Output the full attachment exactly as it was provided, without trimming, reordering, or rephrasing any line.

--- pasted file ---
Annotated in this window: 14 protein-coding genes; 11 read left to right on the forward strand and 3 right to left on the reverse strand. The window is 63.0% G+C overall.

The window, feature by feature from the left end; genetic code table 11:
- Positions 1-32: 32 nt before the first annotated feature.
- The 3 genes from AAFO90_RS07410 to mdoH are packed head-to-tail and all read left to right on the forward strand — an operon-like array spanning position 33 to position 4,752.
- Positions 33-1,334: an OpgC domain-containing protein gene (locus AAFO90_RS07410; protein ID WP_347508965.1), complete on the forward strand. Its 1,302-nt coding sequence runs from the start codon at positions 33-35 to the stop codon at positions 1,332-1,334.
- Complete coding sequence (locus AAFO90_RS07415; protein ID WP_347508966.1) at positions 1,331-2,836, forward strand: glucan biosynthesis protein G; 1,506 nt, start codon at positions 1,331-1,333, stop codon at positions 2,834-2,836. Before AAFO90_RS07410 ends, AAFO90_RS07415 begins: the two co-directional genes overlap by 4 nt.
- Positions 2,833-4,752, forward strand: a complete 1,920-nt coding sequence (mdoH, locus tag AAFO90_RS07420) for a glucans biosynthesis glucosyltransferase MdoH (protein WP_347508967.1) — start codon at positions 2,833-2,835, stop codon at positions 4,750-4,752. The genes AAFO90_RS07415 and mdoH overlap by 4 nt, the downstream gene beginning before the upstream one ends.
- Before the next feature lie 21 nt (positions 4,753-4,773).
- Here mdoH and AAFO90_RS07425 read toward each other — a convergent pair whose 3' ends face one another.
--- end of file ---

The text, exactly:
Annotated in this window: 14 protein-coding genes; 11 read left to right on the forward strand and 3 right to left on the reverse strand. The window is 63.0% G+C overall.

The window, feature by feature from the left end; genetic code table 11:
- Positions 1-32: 32 nt before the first annotated feature.
- The 3 genes from AAFO90_RS07410 to mdoH are packed head-to-tail and all read left to right on the forward strand — an operon-like array spanning position 33 to position 4,752.
- Positions 33-1,334: an OpgC domain-containing protein gene (locus AAFO90_RS07410; protein ID WP_347508965.1), complete on the forward strand. Its 1,302-nt coding sequence runs from the start codon at positions 33-35 to the stop codon at positions 1,332-1,334.
- Complete coding sequence (locus AAFO90_RS07415; protein ID WP_347508966.1) at positions 1,331-2,836, forward strand: glucan biosynthesis protein G; 1,506 nt, start codon at positions 1,331-1,333, stop codon at positions 2,834-2,836. Before AAFO90_RS07410 ends, AAFO90_RS07415 begins: the two co-directional genes overlap by 4 nt.
- Positions 2,833-4,752, forward strand: a complete 1,920-nt coding sequence (mdoH, locus tag AAFO90_RS07420) for a glucans biosynthesis glucosyltransferase MdoH (protein WP_347508967.1) — start codon at positions 2,833-2,835, stop codon at positions 4,750-4,752. The genes AAFO90_RS07415 and mdoH overlap by 4 nt, the downstream gene beginning before the upstream one ends.
- Before the next feature lie 21 nt (positions 4,753-4,773).
- Here mdoH and AAFO90_RS07425 read toward each other — a convergent pair whose 3' ends face one another.